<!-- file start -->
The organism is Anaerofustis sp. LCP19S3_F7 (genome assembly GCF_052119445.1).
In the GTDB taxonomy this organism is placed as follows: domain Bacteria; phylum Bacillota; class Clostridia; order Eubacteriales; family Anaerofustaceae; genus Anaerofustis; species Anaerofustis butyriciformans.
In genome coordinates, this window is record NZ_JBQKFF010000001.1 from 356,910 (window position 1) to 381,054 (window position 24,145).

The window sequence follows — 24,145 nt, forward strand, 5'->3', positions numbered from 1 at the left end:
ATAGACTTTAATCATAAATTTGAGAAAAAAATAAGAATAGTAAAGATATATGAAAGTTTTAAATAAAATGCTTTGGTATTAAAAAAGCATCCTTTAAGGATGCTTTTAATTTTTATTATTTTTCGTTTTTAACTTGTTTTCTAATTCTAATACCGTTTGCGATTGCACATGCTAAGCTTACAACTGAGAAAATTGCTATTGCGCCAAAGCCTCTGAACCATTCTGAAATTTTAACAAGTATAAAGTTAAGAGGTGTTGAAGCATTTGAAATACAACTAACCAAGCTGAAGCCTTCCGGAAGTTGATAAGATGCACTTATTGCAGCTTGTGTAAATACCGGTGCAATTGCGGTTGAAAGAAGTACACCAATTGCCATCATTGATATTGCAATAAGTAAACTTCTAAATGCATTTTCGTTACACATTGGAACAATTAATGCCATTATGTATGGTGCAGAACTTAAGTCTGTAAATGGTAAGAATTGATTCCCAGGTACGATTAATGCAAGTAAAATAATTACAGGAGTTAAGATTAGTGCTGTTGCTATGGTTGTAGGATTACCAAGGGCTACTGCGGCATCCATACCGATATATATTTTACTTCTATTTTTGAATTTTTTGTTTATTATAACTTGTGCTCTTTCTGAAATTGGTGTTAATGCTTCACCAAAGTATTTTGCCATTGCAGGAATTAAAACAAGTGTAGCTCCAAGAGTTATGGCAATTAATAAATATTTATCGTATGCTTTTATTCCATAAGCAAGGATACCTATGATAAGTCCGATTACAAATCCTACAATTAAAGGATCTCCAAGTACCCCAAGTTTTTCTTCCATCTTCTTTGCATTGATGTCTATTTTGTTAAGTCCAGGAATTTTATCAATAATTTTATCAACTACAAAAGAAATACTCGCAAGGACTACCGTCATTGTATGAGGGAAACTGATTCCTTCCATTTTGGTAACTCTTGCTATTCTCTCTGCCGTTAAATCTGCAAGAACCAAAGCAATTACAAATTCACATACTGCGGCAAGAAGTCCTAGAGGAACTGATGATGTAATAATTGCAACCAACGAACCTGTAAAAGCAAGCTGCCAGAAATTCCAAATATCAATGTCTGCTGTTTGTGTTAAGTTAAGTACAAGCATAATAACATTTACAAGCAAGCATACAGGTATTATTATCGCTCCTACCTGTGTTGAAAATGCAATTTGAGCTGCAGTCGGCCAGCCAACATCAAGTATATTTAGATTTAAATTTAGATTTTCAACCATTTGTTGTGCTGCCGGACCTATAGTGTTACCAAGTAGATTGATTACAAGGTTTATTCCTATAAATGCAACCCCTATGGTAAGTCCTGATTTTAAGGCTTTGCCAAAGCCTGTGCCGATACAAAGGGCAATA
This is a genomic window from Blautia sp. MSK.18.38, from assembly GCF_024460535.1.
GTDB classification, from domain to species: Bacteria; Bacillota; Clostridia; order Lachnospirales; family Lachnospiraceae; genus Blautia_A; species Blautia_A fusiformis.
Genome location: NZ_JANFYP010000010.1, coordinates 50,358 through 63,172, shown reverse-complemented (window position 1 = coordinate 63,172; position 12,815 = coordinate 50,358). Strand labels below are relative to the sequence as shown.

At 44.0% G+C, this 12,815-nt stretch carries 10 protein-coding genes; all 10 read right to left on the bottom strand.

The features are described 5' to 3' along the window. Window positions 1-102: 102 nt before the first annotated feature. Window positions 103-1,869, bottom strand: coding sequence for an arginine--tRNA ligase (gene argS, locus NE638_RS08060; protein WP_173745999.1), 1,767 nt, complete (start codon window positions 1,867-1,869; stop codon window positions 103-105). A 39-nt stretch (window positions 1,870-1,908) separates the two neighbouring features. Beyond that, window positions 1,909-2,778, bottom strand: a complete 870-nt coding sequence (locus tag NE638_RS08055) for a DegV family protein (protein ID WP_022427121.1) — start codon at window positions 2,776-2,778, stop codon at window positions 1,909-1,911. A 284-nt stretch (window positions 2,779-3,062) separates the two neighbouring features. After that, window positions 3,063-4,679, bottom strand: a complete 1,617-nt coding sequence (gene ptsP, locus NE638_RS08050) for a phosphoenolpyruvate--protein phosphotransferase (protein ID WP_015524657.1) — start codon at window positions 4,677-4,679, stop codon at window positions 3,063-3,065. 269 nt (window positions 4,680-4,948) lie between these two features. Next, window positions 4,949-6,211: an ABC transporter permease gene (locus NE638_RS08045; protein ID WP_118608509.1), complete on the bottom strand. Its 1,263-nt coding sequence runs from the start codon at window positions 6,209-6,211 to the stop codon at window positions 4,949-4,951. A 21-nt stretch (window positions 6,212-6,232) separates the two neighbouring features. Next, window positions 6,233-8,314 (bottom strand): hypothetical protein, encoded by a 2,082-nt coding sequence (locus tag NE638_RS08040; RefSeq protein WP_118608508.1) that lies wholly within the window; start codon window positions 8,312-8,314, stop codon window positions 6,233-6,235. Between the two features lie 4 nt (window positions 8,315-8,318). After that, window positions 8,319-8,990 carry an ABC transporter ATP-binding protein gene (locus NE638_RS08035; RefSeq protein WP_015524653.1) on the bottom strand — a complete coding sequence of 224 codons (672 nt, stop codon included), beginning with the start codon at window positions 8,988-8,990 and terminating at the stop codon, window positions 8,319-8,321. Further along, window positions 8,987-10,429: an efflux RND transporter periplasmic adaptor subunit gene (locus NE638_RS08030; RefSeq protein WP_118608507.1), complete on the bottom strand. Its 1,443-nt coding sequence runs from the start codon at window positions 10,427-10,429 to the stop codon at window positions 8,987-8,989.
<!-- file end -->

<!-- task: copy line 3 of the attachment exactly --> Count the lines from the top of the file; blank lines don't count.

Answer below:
In genome coordinates, this window is record NZ_JBQKFF010000001.1 from 356,910 (window position 1) to 381,054 (window position 24,145).